Jekyll Island first made a name for itself as a coastal Georgia hideaway for the rich and famous. Illustrious private owners of remarkable lineage from families like the Vanderbilts, Rockefellers, and Pulitzers developed the elite Jekyll Island Club – an island playground of sorts, that dominated the entirety of the barrier island community. Today, the southernmost of the Golden Isles still retains that feel of quaint sophistication, but the treasures of Jekyll Island are now widely accessible to vacationers of all types, regardless of your family name.

Maintained by regulation of he state of Georgia, Jekyll Island is more than 60% undeveloped and devoted mostly to preserved State Park land. The once-exclusive Jekyll Island Club is now the Jekyll Island Club Hotel, and a collection of cottages and support structures designated as National Historic Landmarks, making the area a viable, island-wide Historic District. Jekyll Island is rich in history, drawing contributions from Native American, Spanish, English, and French influence. As a designated State Park, there is a daily admission fee to access Jekyll Island.

The beaches of Jekyll Island are completely tide-formed, making for very calm, shallow waters along the ten miles of public beaches. Driftwood Beach at the island’s north end is an epic site for photography and a serene, natural eco-experience. This once-lush maritime forest now features sandy shores lined with aged driftwood – a result of decades of erosion. Further south, Great Dunes Beach Park is Jekyll Island’s most popular beach for families. The 20-acre, beachfront park offers several picnic pavilions, play areas, ample parking, and public beach access. Head to the island’s southern tip to find Jekyll Point and St. Andrews Beach Park, where wildlife viewing opportunities abound from a two-story viewing platform.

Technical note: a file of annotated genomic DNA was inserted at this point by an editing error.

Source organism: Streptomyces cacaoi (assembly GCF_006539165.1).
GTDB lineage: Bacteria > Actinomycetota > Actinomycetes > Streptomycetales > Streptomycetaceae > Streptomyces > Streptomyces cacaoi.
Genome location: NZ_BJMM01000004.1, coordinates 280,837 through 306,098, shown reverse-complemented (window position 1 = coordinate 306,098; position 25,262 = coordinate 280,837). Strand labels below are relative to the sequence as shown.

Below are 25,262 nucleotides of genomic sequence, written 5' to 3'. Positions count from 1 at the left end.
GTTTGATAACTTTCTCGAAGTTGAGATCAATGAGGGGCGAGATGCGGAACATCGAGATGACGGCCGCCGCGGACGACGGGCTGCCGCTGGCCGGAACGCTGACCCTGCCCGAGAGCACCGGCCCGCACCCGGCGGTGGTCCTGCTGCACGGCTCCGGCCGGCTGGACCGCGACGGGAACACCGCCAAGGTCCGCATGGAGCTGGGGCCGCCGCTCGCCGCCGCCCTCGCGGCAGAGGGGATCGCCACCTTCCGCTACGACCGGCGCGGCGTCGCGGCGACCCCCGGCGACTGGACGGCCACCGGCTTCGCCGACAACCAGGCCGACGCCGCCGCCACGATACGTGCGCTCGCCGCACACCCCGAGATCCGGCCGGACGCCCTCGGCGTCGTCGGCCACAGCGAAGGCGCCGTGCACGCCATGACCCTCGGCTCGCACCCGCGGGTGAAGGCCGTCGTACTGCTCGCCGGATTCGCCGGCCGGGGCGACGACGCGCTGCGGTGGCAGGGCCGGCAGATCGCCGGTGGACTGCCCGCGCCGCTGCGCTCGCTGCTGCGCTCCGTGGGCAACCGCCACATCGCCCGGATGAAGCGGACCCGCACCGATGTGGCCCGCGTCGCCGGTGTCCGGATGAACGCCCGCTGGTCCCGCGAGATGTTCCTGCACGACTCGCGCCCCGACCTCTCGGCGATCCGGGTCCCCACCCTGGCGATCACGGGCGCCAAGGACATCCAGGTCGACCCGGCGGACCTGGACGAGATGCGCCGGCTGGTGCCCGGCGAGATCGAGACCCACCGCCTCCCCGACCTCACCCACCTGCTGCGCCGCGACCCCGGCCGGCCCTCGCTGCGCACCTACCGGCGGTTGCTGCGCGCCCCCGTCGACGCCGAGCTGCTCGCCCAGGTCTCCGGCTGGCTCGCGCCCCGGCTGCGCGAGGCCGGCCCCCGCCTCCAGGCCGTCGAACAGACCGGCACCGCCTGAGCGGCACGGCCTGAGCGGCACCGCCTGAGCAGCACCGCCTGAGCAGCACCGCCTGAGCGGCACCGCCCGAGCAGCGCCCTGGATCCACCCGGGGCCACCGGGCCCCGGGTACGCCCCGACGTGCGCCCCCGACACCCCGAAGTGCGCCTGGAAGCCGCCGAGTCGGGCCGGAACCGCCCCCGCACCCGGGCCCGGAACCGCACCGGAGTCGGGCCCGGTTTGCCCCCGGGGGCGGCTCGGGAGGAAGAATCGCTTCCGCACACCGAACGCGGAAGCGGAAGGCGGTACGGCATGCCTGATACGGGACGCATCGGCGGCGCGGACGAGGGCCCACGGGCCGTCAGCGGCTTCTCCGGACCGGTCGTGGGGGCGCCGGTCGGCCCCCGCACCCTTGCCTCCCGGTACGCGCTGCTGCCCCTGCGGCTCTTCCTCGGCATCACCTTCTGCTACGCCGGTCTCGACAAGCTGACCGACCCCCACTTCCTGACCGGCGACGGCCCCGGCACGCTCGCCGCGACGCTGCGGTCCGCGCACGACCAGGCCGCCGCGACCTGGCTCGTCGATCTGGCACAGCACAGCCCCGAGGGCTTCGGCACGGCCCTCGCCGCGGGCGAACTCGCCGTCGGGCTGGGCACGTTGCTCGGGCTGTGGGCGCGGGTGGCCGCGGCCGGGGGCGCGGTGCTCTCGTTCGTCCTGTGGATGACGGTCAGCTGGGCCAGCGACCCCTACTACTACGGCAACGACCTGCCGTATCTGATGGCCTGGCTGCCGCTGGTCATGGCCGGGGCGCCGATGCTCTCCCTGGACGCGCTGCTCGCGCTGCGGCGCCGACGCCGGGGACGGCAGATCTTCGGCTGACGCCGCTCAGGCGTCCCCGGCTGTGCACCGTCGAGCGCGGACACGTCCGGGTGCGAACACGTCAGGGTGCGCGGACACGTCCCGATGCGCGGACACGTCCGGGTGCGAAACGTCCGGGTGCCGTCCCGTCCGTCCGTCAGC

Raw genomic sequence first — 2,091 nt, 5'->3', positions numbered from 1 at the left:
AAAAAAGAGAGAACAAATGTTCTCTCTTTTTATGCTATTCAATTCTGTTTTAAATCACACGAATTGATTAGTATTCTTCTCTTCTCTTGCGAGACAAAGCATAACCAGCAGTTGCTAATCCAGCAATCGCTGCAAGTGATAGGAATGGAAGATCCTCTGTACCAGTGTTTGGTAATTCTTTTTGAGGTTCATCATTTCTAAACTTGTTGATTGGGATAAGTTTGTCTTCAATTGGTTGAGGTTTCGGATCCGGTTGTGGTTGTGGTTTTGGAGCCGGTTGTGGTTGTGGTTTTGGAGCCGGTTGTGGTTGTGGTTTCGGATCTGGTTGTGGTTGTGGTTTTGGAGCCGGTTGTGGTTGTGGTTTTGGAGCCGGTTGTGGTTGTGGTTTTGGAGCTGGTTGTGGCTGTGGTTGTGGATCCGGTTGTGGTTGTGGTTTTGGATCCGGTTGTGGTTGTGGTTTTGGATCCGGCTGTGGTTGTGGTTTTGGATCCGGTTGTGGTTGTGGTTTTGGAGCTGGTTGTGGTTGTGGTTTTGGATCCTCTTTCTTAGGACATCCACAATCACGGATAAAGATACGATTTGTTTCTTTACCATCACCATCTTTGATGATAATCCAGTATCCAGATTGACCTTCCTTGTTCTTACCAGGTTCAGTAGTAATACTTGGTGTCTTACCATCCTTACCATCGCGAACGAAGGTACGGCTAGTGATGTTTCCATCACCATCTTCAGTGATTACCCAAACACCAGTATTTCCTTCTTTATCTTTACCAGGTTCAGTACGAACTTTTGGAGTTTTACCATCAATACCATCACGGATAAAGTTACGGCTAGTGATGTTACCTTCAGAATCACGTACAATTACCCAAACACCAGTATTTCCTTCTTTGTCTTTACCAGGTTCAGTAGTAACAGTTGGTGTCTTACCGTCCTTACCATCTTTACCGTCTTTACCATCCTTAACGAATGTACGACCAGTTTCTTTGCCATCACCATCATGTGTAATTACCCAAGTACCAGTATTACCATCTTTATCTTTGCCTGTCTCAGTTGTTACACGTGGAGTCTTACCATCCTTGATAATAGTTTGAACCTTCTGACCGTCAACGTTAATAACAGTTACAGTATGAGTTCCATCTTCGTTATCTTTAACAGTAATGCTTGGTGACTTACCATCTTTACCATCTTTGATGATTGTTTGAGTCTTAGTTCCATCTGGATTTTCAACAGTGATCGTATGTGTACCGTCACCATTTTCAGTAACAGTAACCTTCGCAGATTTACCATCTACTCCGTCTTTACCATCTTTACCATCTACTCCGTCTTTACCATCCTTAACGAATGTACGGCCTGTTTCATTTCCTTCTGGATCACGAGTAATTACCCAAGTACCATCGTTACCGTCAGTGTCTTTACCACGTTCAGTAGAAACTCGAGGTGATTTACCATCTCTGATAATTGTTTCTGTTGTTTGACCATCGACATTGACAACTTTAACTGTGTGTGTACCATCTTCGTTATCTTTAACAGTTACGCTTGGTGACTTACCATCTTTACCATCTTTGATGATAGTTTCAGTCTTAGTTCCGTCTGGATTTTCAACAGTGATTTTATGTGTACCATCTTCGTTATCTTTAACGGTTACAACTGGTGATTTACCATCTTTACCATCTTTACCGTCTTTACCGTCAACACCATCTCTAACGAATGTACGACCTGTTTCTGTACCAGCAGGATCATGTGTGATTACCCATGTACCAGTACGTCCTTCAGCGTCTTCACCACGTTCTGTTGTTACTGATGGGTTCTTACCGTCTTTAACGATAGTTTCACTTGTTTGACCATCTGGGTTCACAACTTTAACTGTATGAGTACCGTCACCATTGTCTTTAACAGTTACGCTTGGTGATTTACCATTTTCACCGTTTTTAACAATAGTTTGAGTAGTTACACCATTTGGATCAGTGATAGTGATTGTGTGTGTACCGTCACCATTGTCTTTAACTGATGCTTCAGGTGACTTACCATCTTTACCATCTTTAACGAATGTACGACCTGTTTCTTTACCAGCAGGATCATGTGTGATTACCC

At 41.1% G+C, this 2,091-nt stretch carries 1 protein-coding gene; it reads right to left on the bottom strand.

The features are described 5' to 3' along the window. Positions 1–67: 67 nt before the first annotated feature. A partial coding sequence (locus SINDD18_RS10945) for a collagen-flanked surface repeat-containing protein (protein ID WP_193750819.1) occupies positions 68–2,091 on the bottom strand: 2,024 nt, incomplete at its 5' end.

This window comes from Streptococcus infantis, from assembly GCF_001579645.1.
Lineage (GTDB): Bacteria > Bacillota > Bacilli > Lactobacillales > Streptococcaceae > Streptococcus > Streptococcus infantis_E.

Biking opportunities are wide open on Jekyll Island, from the expansive beaches to the 20+ mile natural trail network. Visitors in search of outdoor recreation have plenty to choose from, including world-class golf, tennis, and the Summer Waves Water Park, featuring 11 acres of man-made, modern water-centric fun. The main attraction away from the water is the Georgia Sea Turtle Center.

For families seeking a getaway centered on pristine beaches, Jekyll Island fits the bill. There are no large grocery stores on Jekyll Island, and minimal commercial businesses in general, so you may be faced with island-hopping for necessities and daily outings more so on Jekyll Island than St. Simons. Either way, you can’t go wrong when a little island escape is in order. The Golden Isles of Georgia check all the dream destination boxes – naturally.